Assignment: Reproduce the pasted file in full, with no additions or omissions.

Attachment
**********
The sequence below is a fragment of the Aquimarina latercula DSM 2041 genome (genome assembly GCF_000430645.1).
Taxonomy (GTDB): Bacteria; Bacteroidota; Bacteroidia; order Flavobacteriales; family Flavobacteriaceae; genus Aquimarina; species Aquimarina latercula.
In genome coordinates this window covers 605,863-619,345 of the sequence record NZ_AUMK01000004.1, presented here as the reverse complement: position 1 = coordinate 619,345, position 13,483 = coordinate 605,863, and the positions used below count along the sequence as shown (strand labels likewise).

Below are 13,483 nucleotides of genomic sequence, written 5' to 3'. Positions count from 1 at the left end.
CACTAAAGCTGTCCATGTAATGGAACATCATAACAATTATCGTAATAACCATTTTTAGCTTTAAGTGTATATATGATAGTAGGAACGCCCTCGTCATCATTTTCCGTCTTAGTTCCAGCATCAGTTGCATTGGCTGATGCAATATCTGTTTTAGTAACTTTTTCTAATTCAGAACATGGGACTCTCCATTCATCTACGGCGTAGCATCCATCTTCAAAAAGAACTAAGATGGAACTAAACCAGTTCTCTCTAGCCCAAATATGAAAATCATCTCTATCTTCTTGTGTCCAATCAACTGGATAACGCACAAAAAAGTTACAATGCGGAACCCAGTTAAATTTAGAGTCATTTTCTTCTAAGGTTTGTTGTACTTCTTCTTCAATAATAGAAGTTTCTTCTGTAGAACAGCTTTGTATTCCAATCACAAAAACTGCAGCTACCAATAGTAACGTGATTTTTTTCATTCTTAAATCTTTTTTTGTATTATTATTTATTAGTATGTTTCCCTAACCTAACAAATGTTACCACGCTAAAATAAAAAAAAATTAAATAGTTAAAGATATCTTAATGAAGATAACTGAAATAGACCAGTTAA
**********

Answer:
The sequence below is a fragment of the Aquimarina latercula DSM 2041 genome (genome assembly GCF_000430645.1).
Taxonomy (GTDB): Bacteria; Bacteroidota; Bacteroidia; order Flavobacteriales; family Flavobacteriaceae; genus Aquimarina; species Aquimarina latercula.
In genome coordinates this window covers 605,863-619,345 of the sequence record NZ_AUMK01000004.1, presented here as the reverse complement: position 1 = coordinate 619,345, position 13,483 = coordinate 605,863, and the positions used below count along the sequence as shown (strand labels likewise).

Below are 13,483 nucleotides of genomic sequence, written 5' to 3'. Positions count from 1 at the left end.
CACTAAAGCTGTCCATGTAATGGAACATCATAACAATTATCGTAATAACCATTTTTAGCTTTAAGTGTATATATGATAGTAGGAACGCCCTCGTCATCATTTTCCGTCTTAGTTCCAGCATCAGTTGCATTGGCTGATGCAATATCTGTTTTAGTAACTTTTTCTAATTCAGAACATGGGACTCTCCATTCATCTACGGCGTAGCATCCATCTTCAAAAAGAACTAAGATGGAACTAAACCAGTTCTCTCTAGCCCAAATATGAAAATCATCTCTATCTTCTTGTGTCCAATCAACTGGATAACGCACAAAAAAGTTACAATGCGGAACCCAGTTAAATTTAGAGTCATTTTCTTCTAAGGTTTGTTGTACTTCTTCTTCAATAATAGAAGTTTCTTCTGTAGAACAGCTTTGTATTCCAATCACAAAAACTGCAGCTACCAATAGTAACGTGATTTTTTTCATTCTTAAATCTTTTTTTGTATTATTATTTATTAGTATGTTTCCCTAACCTAACAAATGTTACCACGCTAAAATAAAAAAAAATTAAATAGTTAAAGATATCTTAATGAAGATAACTGAAATAGACCAGTTAA